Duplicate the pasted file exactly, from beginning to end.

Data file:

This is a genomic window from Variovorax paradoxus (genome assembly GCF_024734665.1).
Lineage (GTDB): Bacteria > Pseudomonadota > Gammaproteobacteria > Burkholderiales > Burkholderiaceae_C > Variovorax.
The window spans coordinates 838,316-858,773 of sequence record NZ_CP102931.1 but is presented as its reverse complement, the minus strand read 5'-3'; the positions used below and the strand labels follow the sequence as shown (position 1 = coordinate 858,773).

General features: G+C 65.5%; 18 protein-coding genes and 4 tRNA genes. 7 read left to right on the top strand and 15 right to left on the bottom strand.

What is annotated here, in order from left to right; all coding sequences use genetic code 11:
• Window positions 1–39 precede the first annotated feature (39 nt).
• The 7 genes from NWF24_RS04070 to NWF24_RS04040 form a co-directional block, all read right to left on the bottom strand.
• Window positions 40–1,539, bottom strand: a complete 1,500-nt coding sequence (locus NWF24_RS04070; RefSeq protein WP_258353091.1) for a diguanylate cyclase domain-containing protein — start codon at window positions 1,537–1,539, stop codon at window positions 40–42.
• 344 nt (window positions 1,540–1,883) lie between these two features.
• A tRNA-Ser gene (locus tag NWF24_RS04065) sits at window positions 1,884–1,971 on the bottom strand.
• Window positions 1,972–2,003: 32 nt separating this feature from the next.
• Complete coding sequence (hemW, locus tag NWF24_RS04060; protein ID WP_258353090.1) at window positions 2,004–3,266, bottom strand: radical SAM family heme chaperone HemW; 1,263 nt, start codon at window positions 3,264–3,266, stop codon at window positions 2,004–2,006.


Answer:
This is a genomic window from Variovorax paradoxus (genome assembly GCF_024734665.1).
Lineage (GTDB): Bacteria > Pseudomonadota > Gammaproteobacteria > Burkholderiales > Burkholderiaceae_C > Variovorax.
The window spans coordinates 838,316-858,773 of sequence record NZ_CP102931.1 but is presented as its reverse complement, the minus strand read 5'-3'; the positions used below and the strand labels follow the sequence as shown (position 1 = coordinate 858,773).

General features: G+C 65.5%; 18 protein-coding genes and 4 tRNA genes. 7 read left to right on the top strand and 15 right to left on the bottom strand.

What is annotated here, in order from left to right; all coding sequences use genetic code 11:
• Window positions 1–39 precede the first annotated feature (39 nt).
• The 7 genes from NWF24_RS04070 to NWF24_RS04040 form a co-directional block, all read right to left on the bottom strand.
• Window positions 40–1,539, bottom strand: a complete 1,500-nt coding sequence (locus NWF24_RS04070; RefSeq protein WP_258353091.1) for a diguanylate cyclase domain-containing protein — start codon at window positions 1,537–1,539, stop codon at window positions 40–42.
• 344 nt (window positions 1,540–1,883) lie between these two features.
• A tRNA-Ser gene (locus tag NWF24_RS04065) sits at window positions 1,884–1,971 on the bottom strand.
• Window positions 1,972–2,003: 32 nt separating this feature from the next.
• Complete coding sequence (hemW, locus tag NWF24_RS04060; protein ID WP_258353090.1) at window positions 2,004–3,266, bottom strand: radical SAM family heme chaperone HemW; 1,263 nt, start codon at window positions 3,264–3,266, stop codon at window positions 2,004–2,006.